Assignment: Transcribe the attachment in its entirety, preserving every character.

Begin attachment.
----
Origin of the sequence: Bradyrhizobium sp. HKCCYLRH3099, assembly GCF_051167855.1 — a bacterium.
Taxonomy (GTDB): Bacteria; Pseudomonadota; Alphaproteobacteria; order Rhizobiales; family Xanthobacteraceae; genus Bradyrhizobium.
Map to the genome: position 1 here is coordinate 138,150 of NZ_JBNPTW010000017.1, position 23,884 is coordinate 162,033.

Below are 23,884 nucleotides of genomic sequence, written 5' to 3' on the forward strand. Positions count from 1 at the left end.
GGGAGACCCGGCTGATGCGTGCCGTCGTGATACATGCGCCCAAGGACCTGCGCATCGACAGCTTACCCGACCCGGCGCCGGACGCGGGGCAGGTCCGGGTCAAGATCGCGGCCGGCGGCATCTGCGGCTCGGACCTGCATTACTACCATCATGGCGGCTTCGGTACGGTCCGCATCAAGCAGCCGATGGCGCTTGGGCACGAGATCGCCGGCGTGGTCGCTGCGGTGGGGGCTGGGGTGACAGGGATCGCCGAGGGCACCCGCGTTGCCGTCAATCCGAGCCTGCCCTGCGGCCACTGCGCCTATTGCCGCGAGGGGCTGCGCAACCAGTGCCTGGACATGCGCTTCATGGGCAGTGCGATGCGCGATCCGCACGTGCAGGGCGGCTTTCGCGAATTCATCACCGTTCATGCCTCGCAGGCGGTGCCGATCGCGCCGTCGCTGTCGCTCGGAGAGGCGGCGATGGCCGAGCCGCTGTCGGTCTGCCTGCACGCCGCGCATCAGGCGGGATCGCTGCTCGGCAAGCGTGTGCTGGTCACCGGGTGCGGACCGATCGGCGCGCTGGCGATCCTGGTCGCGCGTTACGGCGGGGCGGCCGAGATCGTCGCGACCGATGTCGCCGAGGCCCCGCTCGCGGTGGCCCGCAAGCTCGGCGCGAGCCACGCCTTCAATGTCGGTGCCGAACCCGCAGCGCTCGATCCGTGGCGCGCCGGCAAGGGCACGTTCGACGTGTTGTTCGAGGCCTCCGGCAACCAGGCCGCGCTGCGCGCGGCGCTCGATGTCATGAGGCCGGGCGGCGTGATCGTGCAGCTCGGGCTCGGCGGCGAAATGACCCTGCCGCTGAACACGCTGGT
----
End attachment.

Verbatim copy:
Origin of the sequence: Bradyrhizobium sp. HKCCYLRH3099, assembly GCF_051167855.1 — a bacterium.
Taxonomy (GTDB): Bacteria; Pseudomonadota; Alphaproteobacteria; order Rhizobiales; family Xanthobacteraceae; genus Bradyrhizobium.
Map to the genome: position 1 here is coordinate 138,150 of NZ_JBNPTW010000017.1, position 23,884 is coordinate 162,033.

Below are 23,884 nucleotides of genomic sequence, written 5' to 3' on the forward strand. Positions count from 1 at the left end.
GGGAGACCCGGCTGATGCGTGCCGTCGTGATACATGCGCCCAAGGACCTGCGCATCGACAGCTTACCCGACCCGGCGCCGGACGCGGGGCAGGTCCGGGTCAAGATCGCGGCCGGCGGCATCTGCGGCTCGGACCTGCATTACTACCATCATGGCGGCTTCGGTACGGTCCGCATCAAGCAGCCGATGGCGCTTGGGCACGAGATCGCCGGCGTGGTCGCTGCGGTGGGGGCTGGGGTGACAGGGATCGCCGAGGGCACCCGCGTTGCCGTCAATCCGAGCCTGCCCTGCGGCCACTGCGCCTATTGCCGCGAGGGGCTGCGCAACCAGTGCCTGGACATGCGCTTCATGGGCAGTGCGATGCGCGATCCGCACGTGCAGGGCGGCTTTCGCGAATTCATCACCGTTCATGCCTCGCAGGCGGTGCCGATCGCGCCGTCGCTGTCGCTCGGAGAGGCGGCGATGGCCGAGCCGCTGTCGGTCTGCCTGCACGCCGCGCATCAGGCGGGATCGCTGCTCGGCAAGCGTGTGCTGGTCACCGGGTGCGGACCGATCGGCGCGCTGGCGATCCTGGTCGCGCGTTACGGCGGGGCGGCCGAGATCGTCGCGACCGATGTCGCCGAGGCCCCGCTCGCGGTGGCCCGCAAGCTCGGCGCGAGCCACGCCTTCAATGTCGGTGCCGAACCCGCAGCGCTCGATCCGTGGCGCGCCGGCAAGGGCACGTTCGACGTGTTGTTCGAGGCCTCCGGCAACCAGGCCGCGCTGCGCGCGGCGCTCGATGTCATGAGGCCGGGCGGCGTGATCGTGCAGCTCGGGCTCGGCGGCGAAATGACCCTGCCGCTGAACACGCTGGT